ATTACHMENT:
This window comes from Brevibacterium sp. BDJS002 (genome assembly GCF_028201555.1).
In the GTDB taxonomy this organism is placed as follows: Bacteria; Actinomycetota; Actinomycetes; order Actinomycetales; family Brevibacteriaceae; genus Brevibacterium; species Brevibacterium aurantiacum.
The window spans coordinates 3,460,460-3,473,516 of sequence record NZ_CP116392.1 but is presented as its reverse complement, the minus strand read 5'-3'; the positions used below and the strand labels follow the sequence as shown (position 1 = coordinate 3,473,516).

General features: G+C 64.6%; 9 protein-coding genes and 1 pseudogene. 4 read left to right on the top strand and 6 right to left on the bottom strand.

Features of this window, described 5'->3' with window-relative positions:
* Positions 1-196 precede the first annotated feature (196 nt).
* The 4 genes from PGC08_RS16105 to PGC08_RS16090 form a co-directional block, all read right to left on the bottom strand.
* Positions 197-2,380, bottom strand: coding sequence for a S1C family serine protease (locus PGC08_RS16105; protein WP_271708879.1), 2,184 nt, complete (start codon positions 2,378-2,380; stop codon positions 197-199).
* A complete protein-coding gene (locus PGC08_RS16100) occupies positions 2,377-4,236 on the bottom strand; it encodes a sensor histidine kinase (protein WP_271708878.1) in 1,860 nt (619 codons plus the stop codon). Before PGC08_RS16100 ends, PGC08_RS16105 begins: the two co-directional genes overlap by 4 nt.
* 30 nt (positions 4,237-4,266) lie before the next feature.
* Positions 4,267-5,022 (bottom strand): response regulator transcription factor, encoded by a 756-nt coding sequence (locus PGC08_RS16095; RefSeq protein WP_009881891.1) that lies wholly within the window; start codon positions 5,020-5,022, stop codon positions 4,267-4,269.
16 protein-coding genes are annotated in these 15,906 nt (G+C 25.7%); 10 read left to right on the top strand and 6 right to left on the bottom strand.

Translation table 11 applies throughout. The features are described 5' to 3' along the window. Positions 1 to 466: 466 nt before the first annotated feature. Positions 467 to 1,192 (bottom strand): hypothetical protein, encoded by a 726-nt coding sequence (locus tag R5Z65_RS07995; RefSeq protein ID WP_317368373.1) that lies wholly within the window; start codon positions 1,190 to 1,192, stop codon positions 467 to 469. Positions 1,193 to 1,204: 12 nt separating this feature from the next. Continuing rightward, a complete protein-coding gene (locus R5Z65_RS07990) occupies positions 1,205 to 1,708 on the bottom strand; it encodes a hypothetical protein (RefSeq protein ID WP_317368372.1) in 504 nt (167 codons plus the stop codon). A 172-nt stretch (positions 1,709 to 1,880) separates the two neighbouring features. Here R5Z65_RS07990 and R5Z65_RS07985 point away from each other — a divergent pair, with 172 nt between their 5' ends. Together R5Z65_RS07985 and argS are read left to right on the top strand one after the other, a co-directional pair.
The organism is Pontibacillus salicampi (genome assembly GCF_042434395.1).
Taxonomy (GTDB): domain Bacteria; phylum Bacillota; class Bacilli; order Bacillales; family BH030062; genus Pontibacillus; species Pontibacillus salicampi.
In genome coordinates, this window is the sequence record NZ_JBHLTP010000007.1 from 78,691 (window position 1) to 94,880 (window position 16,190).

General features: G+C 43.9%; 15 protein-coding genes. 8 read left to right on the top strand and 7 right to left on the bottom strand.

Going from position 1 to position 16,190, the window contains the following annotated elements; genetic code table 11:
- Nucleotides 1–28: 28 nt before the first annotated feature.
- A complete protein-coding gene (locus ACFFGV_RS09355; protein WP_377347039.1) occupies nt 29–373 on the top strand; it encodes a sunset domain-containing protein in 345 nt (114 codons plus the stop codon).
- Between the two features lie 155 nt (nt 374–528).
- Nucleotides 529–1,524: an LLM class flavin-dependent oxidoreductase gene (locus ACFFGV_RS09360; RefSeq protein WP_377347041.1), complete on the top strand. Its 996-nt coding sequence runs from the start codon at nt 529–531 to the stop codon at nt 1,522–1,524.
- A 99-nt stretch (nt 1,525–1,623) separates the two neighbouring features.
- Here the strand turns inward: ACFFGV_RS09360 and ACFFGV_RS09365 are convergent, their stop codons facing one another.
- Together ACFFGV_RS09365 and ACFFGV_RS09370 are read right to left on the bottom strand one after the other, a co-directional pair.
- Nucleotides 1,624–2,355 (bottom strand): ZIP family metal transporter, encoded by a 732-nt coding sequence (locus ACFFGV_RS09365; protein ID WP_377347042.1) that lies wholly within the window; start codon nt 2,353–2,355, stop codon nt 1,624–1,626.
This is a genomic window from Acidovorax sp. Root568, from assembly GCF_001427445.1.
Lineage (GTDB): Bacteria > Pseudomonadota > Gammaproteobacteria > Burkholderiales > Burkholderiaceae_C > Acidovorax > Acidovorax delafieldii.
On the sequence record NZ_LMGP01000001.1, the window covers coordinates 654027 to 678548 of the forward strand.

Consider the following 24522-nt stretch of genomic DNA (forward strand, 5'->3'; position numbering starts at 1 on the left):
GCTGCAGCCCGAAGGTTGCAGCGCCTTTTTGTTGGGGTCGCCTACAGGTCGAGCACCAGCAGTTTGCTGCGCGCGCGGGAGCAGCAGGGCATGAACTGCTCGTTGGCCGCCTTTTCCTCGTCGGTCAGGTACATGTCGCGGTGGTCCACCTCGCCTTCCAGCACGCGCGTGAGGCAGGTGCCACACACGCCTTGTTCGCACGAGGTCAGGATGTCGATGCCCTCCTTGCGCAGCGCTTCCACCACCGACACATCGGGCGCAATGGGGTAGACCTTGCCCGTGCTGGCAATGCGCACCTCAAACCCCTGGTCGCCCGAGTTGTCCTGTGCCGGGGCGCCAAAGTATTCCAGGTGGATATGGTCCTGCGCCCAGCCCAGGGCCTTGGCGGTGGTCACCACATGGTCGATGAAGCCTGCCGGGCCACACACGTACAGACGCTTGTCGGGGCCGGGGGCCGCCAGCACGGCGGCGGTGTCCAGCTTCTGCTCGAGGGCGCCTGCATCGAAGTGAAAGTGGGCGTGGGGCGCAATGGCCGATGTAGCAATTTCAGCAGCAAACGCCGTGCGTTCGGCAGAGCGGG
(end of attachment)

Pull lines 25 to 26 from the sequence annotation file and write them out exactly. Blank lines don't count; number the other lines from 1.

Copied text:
- Together ACFFGV_RS09365 and ACFFGV_RS09370 are read right to left on the bottom strand one after the other, a co-directional pair.
- Nucleotides 1,624–2,355 (bottom strand): ZIP family metal transporter, encoded by a 732-nt coding sequence (locus ACFFGV_RS09365; protein ID WP_377347042.1) that lies wholly within the window; start codon nt 2,353–2,355, stop codon nt 1,624–1,626.